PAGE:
Saturday, October 7, 2023

A Legacy of Making

at the Calandra Institute, New York City


When you come from an immigrant family, even if you are the child or grandchild of people who arrived here from another country, you live in two worlds: the one that nurtures you at home and the one outside that shapes you with different ideas and cultural norms. This bifurcated reality is so much a part of your existence that you become adept at navigating between two shores, not really thinking about it as navigation but simply as how you live your life. 



                           Panorama from the hallway as you peer through the institute's glass wall 
                                                               I'll take you around, below


The passage of time has offered me the opportunity to reflect on my Italian American childhood and the riches (as well as burdens) it has bestowed on me. I contacted other artists of Italian American heritage and found that we all shared similar stories. I also talked to artists who were born in Italy but make a home here. Then I reached out to artists in the Italian diaspora, in Canada, Australia, and from Argentina. From those conversations I created a website and then a book (links at the bottom of this post). This exhibition sprang from the book.



Welcome to the exhibition. Il Corno by Claudia De Monte greets you as you enter
In Italian folklore, the corno, or horn, keeps the evil away


A Legacy of Making: 21 Contemporary Italian American Artists opened on September 27 at the John D. Calandra Italian American Institute in Midtown Manhattan has been extended to run through the end of April. The exhibition is co-curated by Joseph Sciorra, director of cultural and academic programs at the institute, and me. We made a great team, Joseph and I, sharing a vision for what was possible in the institute's relatively small gallery space. We selected the work of 21 artists whose paintings and sculptures reflected one of three themes: Mapping Routes, with a reference to immigration histories and vernacular expression;  A Legacy of Making, which reflects the tradition of handwork in fiber, clay, and wood; and No Accent on the Italian, work that doesn't necessarily speak to an ethnic identity, but whose makers were undeniably informed by the immigrant experience. We didn't install the work according to our categories but rather in a way that allowed for a visual flow. 

Exhibition particulars 
A Legacy of Making is at the John D.Calandra Italian American Institute in  Manhattan
. 25 W. 43rd Street (between Fifth and Sixth Avenues), 17th floor
. Exhibition extended: The show is up through the end of April, 2024
. Hours are Monday-Friday, 9:00-5:00 
. The last in a series of talks will take place on December 13; scroll to the end for specifics
. More information: Calandra Institute website




Nancy Azara, Mary Schiliro, two by Angelica Bergamini, B. Amore



Nancy Azara  Tree Altar, 1994, carved and painted wood with gold leaf

Azara grew up in the 1940s at a time when Italian girls didn't go to college. She did, studying fashion and costume design, but she found her way carving wood on a grand scale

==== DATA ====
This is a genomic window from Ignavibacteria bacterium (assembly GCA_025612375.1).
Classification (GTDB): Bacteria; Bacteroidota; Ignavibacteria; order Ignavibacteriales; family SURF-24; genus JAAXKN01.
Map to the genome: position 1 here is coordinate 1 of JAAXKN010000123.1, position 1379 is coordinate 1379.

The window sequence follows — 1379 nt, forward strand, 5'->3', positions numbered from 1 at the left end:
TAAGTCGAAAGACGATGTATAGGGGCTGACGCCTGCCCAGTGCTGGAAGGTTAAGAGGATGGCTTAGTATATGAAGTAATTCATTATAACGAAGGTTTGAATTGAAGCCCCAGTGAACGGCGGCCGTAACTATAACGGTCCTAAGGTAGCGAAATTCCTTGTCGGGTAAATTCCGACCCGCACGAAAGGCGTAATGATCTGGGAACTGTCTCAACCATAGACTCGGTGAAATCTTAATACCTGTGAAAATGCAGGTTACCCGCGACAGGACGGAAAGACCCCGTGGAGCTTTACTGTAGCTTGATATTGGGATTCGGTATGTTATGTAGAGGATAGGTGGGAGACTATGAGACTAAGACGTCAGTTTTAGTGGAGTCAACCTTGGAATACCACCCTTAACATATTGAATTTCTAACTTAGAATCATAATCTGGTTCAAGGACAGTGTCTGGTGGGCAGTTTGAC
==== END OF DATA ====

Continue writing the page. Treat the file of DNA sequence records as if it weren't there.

Mary Schiliro, Dip Drip Snip 5, 2020, acrylic on Mylar

Schiliro hews to a rigorous poetry of form. She will tell you that she has been influenced by Giotto's "shallow and compressed pictorial space" 




Angelica Bergamini, Fra Mare e Cielo (Between Sea and Sky), 2020, mixed media, monotype, collage on paper

Born in Tuscany to a family of shipmasters, Bergamini is inspired by the voyage



B. Amore, two by Diana González Gandolfi, Zukowski on pedestal



B. Amore, Following the Thread IV: Concettina De Iorio, 1999, copper, wood, photo, fabric, thread

This assemblage of photos, letters, and objects highlights the life of Amore's grandmother, Concettina De Iorio, who made the journey over in the early 1900s



Diana González Gandolfi, Now We Know Where We Are: 2008 Buenos Aires (Navigated Territories Series), 2017, mixed media monotype on panel, diptych

Born in Argentina to a family that maintained Italian traditions (her great-grandfather fought side by side with Garibaldi), González Gandolfi employs the iconography of the map, which traces her journey from there to here


Diana González Gandolfi, Bearing Witness: 1983 Buenos Aires (Navigated Territories Series), 2016, mixed media collagraph and collage on panel (framed); on pedestal: Lisa Zukowski, three from the Bundle Series, 2015, and Dark Memories, the larger work, mixed media with burlap and string

Below: Zukowski's Bundle Series No 12
Zukowski's wrapped packets recall the string-tied bundles that accompanied so many of our antecedents in steerage on their voyage here




Left wall: Schiliro, Amore, González Gandolfi; pedestal: Zukowski; back wall:  Karen Schifano, Gianluca Bianchino, Timothy McDowell



Continuing along back wall: Schifano, Bianchino,  McDowell, Chris Costan, Carolanna Parlato, Jennifer Cecere (top), Joanne Mattera


Karen Schifano, Something's Brewing, 2022, flashe on canvas

The granddaughter of immigrants and daughter of artists, Schifano paints without an "accent," referencing empty spaces from which forms may emerge



Gianluca Bianchino, Bubbleverse Outward Orange, 2022, mixed media 

Bianchino makes sculptures and relief constructions with a mechanical bent. An arrival to this country with his family in 1980, he says that it's not  the romance of the past that inspires him, but the energy of the present and future



Timothy McDowell, Siren's Call, 2023, oil on panels

Don't let the name fool you. McDowell's maternal family, the Macellari, have lived on their ancestral land for centuries, and McDowell has returned there for part of every year. His work draws from Renaissance painting and current events, here a reference to the recent immigrants to Italy's shores


Continuing around the gallery: Costan, Parlato, Cecere, Mattera, Anna Patalano, Costan; far wall: Elisa D'Arrigo (also on pedestal), John Monti


Two by Chris Costan
Above: I Believe 4, 2023, textile pieces and mixed media on paperer